7. I visited Barnesley House three years ago and was overwhelmingly unimpressed. The place felt like it was trying to be superior, or rather, that it thought it was. (Psychoanalyze away, Michael. I think your gardens would create a different profile, and a different effect.) I felt the same way when reading Verey's books. So many 'should's', so many rules about the 'best' way to do something. I could almost hear her sniff of disapproval as I walked around, looking, sometimes admiring, sometimes criticizing. I found the garden over-stuffed with too many bits and pieces, too many styles, too many gestures writ small, ideas that needed space to be fully achieved. Still, the laburnum walk in full bloom was lovely and your photos do it justice, far more than mine did. I'm also happy to see the improvements in every area, particularly around the temple.

  8. Thanks, Pat, for your honest critique of Barnsley House. It is interesting the different impacts garden writing has on us, and for me, during my self-education as a gardener. I read and re-read Verey's The Making of a Garden. It was early in my development as a gardener, and I think I craved someone to tell me how to do it, which is exactly what Verey does. I don't think that book would have had as big of an impact on my today as I have matured and am beginning to find my own voice as gardener. One book she wrote called The American Man's Garden, which profiled about two dozen American male gardeners had a huge impact on me. I read it in 1993 and it inspired me, as an American guy, to try to be the best gardener I could be and for that reason Rosemary Verey (and Barnsley House) will always have a soft spot in my heart. I have a mentor, who knew Verey, recently tell me how much better the garden was in the 1980s and 1990s. Nostalgia or fact; who knows? Thanks again for this thoughtful comment.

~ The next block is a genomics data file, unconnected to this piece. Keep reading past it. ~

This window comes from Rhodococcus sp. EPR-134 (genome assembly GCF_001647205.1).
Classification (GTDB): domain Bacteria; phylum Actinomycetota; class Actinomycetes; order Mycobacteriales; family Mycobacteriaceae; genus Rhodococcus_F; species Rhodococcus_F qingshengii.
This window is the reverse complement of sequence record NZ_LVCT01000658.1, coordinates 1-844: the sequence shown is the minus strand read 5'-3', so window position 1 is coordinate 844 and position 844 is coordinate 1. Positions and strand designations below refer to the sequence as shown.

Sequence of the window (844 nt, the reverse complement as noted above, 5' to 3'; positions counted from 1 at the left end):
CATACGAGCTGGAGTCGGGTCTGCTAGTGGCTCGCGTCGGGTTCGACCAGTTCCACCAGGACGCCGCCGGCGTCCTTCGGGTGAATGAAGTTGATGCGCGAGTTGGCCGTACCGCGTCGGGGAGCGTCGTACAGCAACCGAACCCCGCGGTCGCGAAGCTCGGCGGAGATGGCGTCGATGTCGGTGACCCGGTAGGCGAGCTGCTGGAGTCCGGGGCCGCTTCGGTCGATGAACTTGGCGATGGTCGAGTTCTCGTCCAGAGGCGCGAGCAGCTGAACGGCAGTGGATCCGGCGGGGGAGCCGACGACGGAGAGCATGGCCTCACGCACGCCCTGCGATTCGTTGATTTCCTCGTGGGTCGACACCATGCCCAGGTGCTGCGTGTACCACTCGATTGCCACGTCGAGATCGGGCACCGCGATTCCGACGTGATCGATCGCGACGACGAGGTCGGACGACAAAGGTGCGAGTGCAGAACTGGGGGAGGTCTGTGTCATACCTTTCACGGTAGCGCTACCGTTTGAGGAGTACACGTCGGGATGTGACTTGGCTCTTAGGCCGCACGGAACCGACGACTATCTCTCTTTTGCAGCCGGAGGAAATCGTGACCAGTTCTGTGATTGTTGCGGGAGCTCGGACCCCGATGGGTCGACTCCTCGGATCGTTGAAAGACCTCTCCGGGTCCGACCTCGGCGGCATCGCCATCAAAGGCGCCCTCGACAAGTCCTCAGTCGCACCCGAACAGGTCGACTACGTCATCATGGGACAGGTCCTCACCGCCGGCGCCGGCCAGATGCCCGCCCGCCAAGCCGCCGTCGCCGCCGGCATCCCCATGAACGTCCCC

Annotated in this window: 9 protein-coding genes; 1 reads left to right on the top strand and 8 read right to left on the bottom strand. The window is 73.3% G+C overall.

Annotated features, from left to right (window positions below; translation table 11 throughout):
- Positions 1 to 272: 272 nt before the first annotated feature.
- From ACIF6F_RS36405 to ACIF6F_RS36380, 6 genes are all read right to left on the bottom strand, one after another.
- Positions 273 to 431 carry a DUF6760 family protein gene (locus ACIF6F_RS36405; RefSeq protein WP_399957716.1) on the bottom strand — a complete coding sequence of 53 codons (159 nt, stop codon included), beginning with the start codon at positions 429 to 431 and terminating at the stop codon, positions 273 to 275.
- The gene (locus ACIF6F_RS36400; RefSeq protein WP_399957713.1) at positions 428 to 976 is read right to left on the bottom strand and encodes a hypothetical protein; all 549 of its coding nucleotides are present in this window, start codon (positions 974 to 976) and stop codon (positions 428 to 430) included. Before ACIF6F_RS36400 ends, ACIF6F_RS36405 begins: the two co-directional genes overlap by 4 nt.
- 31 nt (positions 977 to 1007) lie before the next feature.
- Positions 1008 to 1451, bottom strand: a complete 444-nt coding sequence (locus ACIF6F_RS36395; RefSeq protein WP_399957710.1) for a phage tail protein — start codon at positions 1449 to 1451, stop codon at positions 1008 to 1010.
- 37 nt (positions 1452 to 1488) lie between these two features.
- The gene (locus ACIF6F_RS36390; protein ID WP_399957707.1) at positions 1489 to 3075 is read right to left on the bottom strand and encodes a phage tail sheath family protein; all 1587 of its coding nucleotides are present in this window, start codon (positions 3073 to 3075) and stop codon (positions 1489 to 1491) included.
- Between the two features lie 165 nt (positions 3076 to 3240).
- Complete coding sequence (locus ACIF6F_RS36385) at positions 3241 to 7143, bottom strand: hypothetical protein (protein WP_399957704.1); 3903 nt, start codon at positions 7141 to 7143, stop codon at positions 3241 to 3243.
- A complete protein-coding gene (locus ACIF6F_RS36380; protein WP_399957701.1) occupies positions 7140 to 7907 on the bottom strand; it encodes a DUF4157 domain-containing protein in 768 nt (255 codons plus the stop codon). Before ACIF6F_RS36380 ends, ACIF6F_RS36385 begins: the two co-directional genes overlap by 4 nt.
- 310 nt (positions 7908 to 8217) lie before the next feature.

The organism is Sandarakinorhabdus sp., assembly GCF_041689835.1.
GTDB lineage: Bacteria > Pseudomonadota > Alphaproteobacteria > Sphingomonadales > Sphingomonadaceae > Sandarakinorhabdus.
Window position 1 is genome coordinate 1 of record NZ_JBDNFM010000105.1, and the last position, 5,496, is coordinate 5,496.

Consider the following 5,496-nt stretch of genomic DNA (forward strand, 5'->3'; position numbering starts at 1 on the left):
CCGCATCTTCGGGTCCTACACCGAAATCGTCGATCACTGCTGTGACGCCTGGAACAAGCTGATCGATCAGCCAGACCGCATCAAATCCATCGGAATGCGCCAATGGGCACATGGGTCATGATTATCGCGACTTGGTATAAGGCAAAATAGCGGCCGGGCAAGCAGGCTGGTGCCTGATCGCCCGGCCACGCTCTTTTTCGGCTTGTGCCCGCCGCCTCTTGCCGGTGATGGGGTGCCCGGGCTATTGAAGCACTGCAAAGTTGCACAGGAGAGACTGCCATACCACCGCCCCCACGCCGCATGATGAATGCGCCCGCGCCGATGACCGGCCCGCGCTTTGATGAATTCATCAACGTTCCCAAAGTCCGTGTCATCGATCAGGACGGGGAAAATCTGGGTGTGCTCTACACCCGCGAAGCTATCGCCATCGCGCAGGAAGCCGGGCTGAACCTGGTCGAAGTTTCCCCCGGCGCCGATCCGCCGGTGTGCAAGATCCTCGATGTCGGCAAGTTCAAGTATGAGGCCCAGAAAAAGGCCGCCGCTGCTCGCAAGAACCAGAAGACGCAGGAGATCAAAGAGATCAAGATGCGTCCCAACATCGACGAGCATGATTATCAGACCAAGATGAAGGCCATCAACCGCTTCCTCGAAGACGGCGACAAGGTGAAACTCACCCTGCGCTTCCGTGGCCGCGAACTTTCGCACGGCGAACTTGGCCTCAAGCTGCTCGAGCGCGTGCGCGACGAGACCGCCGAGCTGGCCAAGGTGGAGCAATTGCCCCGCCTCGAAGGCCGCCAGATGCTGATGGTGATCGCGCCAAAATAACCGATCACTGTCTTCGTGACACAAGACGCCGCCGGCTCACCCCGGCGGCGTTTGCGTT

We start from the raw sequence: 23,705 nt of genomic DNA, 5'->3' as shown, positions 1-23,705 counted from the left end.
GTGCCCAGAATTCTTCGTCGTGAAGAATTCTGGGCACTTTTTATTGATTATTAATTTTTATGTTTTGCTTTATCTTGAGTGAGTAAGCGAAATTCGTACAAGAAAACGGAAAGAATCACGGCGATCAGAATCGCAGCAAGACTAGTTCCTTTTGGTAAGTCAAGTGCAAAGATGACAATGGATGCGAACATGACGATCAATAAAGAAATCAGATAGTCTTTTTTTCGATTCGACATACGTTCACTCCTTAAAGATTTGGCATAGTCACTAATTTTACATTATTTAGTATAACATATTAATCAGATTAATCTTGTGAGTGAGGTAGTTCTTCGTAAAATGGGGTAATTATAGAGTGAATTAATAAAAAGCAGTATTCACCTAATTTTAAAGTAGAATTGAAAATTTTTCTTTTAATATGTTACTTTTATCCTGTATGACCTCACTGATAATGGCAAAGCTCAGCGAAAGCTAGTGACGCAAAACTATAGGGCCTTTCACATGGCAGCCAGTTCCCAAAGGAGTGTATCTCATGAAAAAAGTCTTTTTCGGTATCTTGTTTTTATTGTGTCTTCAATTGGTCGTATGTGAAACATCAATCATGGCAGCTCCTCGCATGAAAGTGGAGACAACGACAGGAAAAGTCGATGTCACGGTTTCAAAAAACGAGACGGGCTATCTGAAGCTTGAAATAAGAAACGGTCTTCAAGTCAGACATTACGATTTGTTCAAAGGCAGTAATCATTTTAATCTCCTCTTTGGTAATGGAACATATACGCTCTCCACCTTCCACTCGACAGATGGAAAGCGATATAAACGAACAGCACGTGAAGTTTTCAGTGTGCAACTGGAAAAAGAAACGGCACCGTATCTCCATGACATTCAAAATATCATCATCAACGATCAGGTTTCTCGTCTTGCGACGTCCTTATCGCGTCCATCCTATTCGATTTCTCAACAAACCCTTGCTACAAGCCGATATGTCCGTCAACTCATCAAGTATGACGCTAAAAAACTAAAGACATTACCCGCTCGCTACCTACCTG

Related Posts with Thumbnails